RIM Rages Against the Dying of the Developer Light
Jul 16, 2012 11:01 AM PT
A recent report from Baird Equity Research claims mobile developers are fleeing from Research In Motion in a mass exodus.
However, RIM's fighting back. The report's findings are far from the truth, according to Alec Saunders, the vice president of developer relations for the BlackBerry maker.
In fact, he wrote in a blog post Friday, the BlackBerry App World vendor base has grown 157 percent over the past year, adding 15,000 new apps to the catalog since Jan. 1. The company's BlackBerry 10 Jam World Tour, currently stopping in 23 cities worldwide, is selling out, and the feedback from developers has been "phenomenal," he added.
Those claims don't seem to reflect the data from Baird, though. Developer sentiment toward the upcoming BlackBerry 10 platform and RIM's current BlackBerry 7 is at a new low, according to a survey of developers conducted by the research firm. It found that on a 10-point scale, on which 10 is excellent and 1 is poor, sentiment toward the unreleased BlackBerry 10 platform has fallen from 4.6 to 3.8 in the latest quarter. BlackBerry 7 also took a drop, from 3.8 down to 2.8.
Those numbers put BlackBerry's OS more in line with HP's almost dead webOS than with Android and iOS, the two most popular mobile operating systems. Sentiment for Google's Android is 8.7 and outlook for Apple's iOS is 9.3.
RIM didn't respond to our request for further detail.
Rocky Road at RIM
Given RIM's struggles in the smartphone market recently, the data from Baird might be a more complete look at the situation than Saunder's claims, said Jordan W. Edelson, CEO and founder of Appetizer Mobile.
In the past, said Edelson, his clients and developers were enthusiastic supporters of RIM and developed apps for BlackBerry and the company's Playbook. As its platform becomes less relevant in the iOS- and Android-driven market space, though, he said the firm is more neutral toward RIM, and they don't see clients requesting development in the platform.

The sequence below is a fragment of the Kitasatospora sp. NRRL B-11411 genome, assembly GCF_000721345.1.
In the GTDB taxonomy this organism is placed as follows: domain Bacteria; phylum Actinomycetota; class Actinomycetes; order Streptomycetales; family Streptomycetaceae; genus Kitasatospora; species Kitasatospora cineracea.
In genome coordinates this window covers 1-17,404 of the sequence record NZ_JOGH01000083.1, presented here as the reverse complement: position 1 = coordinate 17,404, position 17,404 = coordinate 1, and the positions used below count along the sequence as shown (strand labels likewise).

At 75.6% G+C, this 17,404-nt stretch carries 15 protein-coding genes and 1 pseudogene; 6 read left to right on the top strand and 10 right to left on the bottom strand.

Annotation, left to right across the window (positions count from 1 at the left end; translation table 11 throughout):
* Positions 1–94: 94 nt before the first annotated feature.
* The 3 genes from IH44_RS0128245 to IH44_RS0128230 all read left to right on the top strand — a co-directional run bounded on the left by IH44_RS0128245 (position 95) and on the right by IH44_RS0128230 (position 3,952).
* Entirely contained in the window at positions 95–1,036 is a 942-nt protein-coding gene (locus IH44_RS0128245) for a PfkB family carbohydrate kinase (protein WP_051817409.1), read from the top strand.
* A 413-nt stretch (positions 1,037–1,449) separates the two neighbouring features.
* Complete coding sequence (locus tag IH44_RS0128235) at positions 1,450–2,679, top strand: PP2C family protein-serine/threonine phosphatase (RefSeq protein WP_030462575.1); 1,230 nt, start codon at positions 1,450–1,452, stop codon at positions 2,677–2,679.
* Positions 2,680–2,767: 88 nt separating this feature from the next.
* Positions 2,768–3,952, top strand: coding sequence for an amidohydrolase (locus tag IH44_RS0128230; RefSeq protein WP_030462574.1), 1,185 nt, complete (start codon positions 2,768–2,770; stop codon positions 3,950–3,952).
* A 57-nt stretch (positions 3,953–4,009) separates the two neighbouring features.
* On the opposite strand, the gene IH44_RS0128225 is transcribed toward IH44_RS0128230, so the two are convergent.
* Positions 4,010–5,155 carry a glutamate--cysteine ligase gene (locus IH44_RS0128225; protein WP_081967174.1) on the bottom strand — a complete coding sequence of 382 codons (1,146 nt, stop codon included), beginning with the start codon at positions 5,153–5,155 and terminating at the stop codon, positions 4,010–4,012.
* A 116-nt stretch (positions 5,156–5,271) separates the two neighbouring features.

"The reason for this is in market penetration -- what BlackBerry has left of it. BlackBerry simply isn't the hot new thing anymore, and that being the case, getting a return on investment is much more difficult," he told TechNewsWorld. "Visibility and mass appeal is lost currently on the BlackBerry platform."
BlackBerry's latest quarterly earnings report reflected that sentiment. Once a leader in the mobile marketing space, RIM reported a $518 million net loss on the quarter. It also announced it would be cutting about 5,000 jobs. In addition, the company had to delay, again, the launch of the BlackBerry 10 -- RIM's newest smartphone platform that is supposed to help the company regain its place as an innovator.
Tough Bet on the Future
BlackBerry 10, which is now set to debut in the first quarter of 2013, is supposed to be a more advanced operating system better equipped to browse the Web and run apps. RIM insists that developers are eager to design for the BlackBerry 10 OS, but Pascal Rettig, co-owner of Cykod Web Development, said that's most likely developers that are already invested somehow in the system, or ones that use a cross-platform tool kit such as PhoneGap or Titanium.
"Mobile developers aren't going to target a native app at a platform that's dying unless they are already on the platform, in which case momentum will keep them going," he told TechNewsWorld. "So RIM may not be dying that quickly, but are any new developers jumping on board? I really doubt it."
In addition, with wildly popular operating systems already saturated into the marketplace, Edelson said he's not seeing as much of the enthusiasm, and that developers are taking a more "wait and see" approach to BlackBerry 10 before they dive headfirst into a system that they're unsure is ever going to launch.
"RIM needs to attract average consumers back to their platform and handsets again," he told TechNewsWorld. "Right now, they're just holding onto some enterprise and corporate customers. That's not going to be enough to make developers want to develop for their platform. They need to regain mindshare and relevance in the new smartphone world. Unfortunately, if they don't do something soon they'll be as irrelevant as pagers."
The challenge to remain relevant also comes with choices from RIM about whether they want to be: a company that targets the mainstream consumer market or one that relies mostly on enterprise and corporate sales. If it tries to target the consumer market, it needs a fresh way of thinking, said Edelson.
"They need innovators, creatives, developers all to be involved in the process," he said. "Developers will only come back if they see the platform as something exciting, and right now, it's simply stale. They're going to continue to bleed developers until they change their strategy. Even with BlackBerry 10, it may turn out to be a good update to the platform, but I'm afraid that it will be missing the 'wow' factor."